Monday, December 13, 2010

Out in the Streets: Robbery, Killing, Hunger, Fear, and Rage -- But Have Yourself a Merry Christmas.

In Worcester when we say the streets, we mean the “bad” part of the city, the East Side. By that, we mean the drunken car crashes, shootings outside of bars, convenience store hold-ups, violent men beating girlfriends and wives, warring gangs … well, you know if you live in or near a big city. It’s all over the TV news.

I feel bad for people having to live in those dangerous, crime-ridden areas. But I do so from the quiet and civilized world on the "good" side of Park Ave., which separates the East Side and West Side of Worcester like some kind of Berlin Wall.

Lately, that wall has been crumbling. We in the West Side are getting a taste of what East Siders live with every day -- and, to tell the truth, we don’t like it. To tell the whole truth, it is a little frightening.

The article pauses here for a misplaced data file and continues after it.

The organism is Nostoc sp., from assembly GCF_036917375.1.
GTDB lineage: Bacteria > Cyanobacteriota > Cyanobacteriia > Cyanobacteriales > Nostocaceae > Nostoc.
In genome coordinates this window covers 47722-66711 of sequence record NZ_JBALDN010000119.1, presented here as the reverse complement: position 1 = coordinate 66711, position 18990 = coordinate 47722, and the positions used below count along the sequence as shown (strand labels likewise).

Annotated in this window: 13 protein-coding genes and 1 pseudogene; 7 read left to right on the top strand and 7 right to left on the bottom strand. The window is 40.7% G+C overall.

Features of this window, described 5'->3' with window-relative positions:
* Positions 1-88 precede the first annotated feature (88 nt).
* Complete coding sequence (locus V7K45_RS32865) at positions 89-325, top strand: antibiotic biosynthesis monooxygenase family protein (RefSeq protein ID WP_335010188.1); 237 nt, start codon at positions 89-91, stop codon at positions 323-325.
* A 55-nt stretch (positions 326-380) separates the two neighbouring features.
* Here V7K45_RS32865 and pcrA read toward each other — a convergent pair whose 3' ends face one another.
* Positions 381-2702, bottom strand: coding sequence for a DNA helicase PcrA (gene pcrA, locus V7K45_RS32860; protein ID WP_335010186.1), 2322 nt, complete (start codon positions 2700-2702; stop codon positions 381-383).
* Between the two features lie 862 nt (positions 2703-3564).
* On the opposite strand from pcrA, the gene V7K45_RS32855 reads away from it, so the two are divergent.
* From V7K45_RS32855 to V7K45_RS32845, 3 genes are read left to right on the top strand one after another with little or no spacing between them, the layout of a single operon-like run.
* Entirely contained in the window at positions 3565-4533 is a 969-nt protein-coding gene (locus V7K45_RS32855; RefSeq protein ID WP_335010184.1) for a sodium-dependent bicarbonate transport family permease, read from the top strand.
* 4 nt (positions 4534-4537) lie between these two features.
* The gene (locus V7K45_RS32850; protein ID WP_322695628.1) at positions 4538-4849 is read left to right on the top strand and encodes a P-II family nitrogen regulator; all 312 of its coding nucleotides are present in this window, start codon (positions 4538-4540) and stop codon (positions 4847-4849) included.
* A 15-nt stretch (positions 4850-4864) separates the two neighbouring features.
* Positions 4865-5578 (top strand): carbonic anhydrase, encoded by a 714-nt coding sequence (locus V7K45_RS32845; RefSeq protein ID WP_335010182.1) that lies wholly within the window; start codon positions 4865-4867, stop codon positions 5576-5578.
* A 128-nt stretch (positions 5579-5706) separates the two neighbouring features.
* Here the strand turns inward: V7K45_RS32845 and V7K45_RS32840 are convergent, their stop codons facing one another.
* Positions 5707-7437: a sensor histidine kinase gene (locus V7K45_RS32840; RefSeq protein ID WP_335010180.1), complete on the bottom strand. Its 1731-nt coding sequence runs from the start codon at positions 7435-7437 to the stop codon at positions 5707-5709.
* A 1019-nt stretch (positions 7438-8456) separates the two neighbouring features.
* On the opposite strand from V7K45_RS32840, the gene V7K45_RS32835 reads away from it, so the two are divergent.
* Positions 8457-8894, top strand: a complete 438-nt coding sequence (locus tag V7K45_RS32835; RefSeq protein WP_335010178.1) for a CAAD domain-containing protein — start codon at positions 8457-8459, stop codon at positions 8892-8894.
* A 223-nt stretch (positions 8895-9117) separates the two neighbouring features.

As in the following neighborhood story.

Near our home, maybe a five-minute walk, is a 7-11 convenience store where I go religiously on weekends to pick up The New York Times. An early, early riser, I am there in the wee hours. When I go in, it is usually just me and the night-shift clerk.

With just the two of us there, we have taken to chatting. Her name is Sanaa and she is from Syria. In her native language, Sanaa means sunshine and, with her quick smile, she is certainly that. Here she poses with some Syrian goodies she brought in just for me, spreading her sunshine.

Sanaa’s husband  came here eleven years ago and she and their three children later joined him to pursue the American dream. Today two kids are in college, a son at UMass Amherst and a daughter at Quinsigamond, with a younger daughter at home.